From Endurance to Dressage
Saturday was Speedy's birthday. I don't ever do muffins or treats, but I do like to give him a good grooming or take him for a ride. As I ducked through the fence to give him his daily Prascend pills, I immediately noticed the wonky step. Honestly, this horse is so transparent that I can spot an abscess as soon as he takes a single step. Really and truly my first thought was well that's a sucky thing to have happen on your birthday. I even said it out loud.
So, I assembled my abscess kit and brought him over to the tack room. Speedy was so lame that I actually wondered if he has an abscess in both front feet. When I say lame, I mean grade three at the walk. I have seen some horses who refuse to even take a single step when they have an abscess. Fortunately, Speedy will always walk out, but he'll do it with a pretty big limp. This round was no different.
I was pretty sure the abscess was in the right front, but I picked out all four hooves anyway. It has never happened before, but it's always possible that there is just a big rock stuck in the frog. I also felt all four hooves as an abscess can heat up a hoof pretty good if it's really infected. Fortunately, Speedy's all felt the same. When I picked out the left front, he started to fidget a bit which told me that bearing weight on the right front hurt.
When I use the hoof testers to locate a tender spot, I start by applying light pressure in a circle around the sole. If I don't get a reaction, I apply heavy pressure. Sometimes, a horse will flinch just because you applied a lot of pressure suddenly. By starting with light pressure, I'll get an honest reaction rather than one created by startling the horse. In Speedy's case, light pressure was enough to cause him to jerk his foot forward. Even though I got a positive reaction with light pressure, I tested a second time just to confirm the location of the abscess - medial bar.
Even though we have had massive amounts of rain, things dried up pretty quickly which meant Speedy's sole was pretty hard. I don't have a very good knife - by design as I don't want to take out too much sole. With only a few swipes of the knife I was able to uncover the track of the abscess. it started out as a thin line which I followed, paring out more sole bit by bit. Within a few minutes I was able to release the tiniest bit of green puss. It wasn't much, but it was enough to know that I was in the right spot.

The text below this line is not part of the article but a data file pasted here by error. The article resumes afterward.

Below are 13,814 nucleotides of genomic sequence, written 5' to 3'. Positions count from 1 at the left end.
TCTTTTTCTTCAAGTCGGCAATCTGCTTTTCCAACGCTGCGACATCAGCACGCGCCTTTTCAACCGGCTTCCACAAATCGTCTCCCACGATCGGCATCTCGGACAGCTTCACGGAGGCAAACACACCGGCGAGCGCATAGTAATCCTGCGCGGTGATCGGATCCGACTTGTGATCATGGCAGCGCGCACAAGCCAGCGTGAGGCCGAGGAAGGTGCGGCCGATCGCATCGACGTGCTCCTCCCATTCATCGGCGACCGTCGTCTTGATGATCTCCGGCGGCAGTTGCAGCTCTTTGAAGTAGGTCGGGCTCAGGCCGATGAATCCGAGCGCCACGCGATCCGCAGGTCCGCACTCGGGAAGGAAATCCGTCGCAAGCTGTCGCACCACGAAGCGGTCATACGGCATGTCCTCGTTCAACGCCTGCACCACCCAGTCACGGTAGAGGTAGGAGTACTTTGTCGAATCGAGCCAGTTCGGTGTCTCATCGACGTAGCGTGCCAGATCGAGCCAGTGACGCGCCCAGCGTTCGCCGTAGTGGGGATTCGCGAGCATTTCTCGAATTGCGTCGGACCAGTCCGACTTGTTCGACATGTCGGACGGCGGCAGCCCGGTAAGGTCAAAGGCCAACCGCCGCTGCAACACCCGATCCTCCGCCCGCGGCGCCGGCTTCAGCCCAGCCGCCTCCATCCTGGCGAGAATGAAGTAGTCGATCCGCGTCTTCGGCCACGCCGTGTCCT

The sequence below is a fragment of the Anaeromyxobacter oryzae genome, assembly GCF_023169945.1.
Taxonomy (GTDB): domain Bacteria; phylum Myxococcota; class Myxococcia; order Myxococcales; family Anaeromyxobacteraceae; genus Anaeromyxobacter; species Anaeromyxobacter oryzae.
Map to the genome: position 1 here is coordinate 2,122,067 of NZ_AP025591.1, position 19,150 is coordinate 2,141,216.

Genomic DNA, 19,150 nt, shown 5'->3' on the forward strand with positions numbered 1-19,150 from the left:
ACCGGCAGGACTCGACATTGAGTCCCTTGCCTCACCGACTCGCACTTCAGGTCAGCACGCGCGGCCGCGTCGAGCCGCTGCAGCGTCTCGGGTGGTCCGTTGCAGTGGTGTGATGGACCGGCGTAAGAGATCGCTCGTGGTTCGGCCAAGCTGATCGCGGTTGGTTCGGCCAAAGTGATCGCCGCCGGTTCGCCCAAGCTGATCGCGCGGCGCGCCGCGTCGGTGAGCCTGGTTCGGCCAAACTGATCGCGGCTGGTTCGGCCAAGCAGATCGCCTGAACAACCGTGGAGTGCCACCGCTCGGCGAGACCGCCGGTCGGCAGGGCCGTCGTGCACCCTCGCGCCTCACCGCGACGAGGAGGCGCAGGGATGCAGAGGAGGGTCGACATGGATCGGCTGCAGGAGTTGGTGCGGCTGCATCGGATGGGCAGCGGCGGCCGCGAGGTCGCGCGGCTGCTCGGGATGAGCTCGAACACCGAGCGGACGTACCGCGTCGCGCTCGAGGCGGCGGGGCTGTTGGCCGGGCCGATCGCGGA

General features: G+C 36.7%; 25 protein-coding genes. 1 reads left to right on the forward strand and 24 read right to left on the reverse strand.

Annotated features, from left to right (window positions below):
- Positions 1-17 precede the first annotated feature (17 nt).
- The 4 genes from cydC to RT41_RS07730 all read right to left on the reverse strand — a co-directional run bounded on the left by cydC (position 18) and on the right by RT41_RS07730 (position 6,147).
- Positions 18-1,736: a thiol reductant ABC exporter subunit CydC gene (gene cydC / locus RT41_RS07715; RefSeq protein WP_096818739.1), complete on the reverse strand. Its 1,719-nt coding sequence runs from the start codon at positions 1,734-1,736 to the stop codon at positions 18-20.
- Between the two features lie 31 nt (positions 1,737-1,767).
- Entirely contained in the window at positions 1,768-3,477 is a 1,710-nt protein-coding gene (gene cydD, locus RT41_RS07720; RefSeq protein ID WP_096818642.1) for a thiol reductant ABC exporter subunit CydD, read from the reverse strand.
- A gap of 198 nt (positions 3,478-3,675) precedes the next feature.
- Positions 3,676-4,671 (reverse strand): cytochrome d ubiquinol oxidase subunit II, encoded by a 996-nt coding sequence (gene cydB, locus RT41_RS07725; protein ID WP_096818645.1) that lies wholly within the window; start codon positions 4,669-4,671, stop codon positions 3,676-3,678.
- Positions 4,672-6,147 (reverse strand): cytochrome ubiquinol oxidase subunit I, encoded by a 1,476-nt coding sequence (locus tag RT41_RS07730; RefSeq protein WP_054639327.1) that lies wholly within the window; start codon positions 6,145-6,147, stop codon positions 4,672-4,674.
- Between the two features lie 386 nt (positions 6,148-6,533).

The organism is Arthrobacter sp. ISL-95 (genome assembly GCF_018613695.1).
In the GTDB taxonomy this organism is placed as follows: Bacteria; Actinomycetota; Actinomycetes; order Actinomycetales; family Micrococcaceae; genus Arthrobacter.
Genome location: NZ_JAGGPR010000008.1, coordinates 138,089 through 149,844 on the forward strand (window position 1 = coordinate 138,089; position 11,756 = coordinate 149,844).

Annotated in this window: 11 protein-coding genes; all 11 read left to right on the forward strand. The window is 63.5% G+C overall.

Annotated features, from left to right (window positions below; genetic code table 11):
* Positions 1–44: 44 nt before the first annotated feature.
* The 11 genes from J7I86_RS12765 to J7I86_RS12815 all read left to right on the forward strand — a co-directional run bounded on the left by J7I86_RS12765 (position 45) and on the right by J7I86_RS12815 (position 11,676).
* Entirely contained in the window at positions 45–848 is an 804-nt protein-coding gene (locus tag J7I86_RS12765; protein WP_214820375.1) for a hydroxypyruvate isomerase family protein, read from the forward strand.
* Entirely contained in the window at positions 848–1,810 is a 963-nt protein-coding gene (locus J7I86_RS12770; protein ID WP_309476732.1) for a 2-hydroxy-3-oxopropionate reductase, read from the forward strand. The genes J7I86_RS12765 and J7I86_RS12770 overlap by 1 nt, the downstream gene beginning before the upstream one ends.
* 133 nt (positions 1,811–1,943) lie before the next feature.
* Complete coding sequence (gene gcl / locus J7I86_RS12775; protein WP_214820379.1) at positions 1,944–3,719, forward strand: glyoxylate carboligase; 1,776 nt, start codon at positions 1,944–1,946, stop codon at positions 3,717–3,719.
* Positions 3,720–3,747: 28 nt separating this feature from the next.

After opening it just that little bit, I let Speedy rest on it while I waited for any more pus to drain out. Once I was sure that it had drained as much as it could, I set about applying my poultice. I use Numotizine which is a drawing agent. With a scoop of the stinky stuff packed into the sulcus of his frog, I wrapped the telfa pad in place with brown gauze and then topped that with a few rounds of vet wrap. I applied a few layers of duct tape to keep it all in and apologized for the crappy birthday present.
On Sunday, Speedy was slightly less lame and his appetite was just as good as ever. Abscesses don't do much other than make him feel like he has a rock in his shoe. This afternoon I'll pull the poultice as my farrier will be out on Tuesday. Hopefully he'll be able to clean up Speedy's foot a bit more, and with a little luck, the abscess will drain more easily.
Not a very good 19th birthday party. Sorry about that, friend.
About the Writer and Rider
I am a lifelong rider.
I began endurance riding in 1996 where I ultimately completed five, one-day 100 mile races, the 200-mile Death Valley Encounter, and numerous other 50, 65, and 75 mile races. I began showing dressage in 2010.
Welcome to my dressage journey.
About Speedy G
Speedy went from endurance horse to dressage horse. After helping me earn a USDF Bronze medal in the summer of 2020, he is now semi-retired. Speedy is a 2004, 15'1 hand, purebred Arabian gelding. His Arabian Horse Registry name is G Ima Starr FA.
Izzy was started as a four-year old and then spent the next 18 months in pasture growing up. I bought him as a six-year old, and together, we are showing at the lower levels. He is a 2008, 16'3 hand warmblood gelding. His Rheinland Pfalz-saar International (RPSI) name is Imperioso.
National Rider Awards
State Rider Awards
State Horse Awards
CDS Sapphire Rider Award
Third Level: 63.514%
Third Level: 62.105%
2023 Show Season
(r) Ride-a-Test Clinic
2023 Show Schedule
2023 Completed …
2023 Qualifying Scores
Regional Adult Amateur Competition (RAAC)
Qualifying Training Level
3 Scores/2 Judges/60%: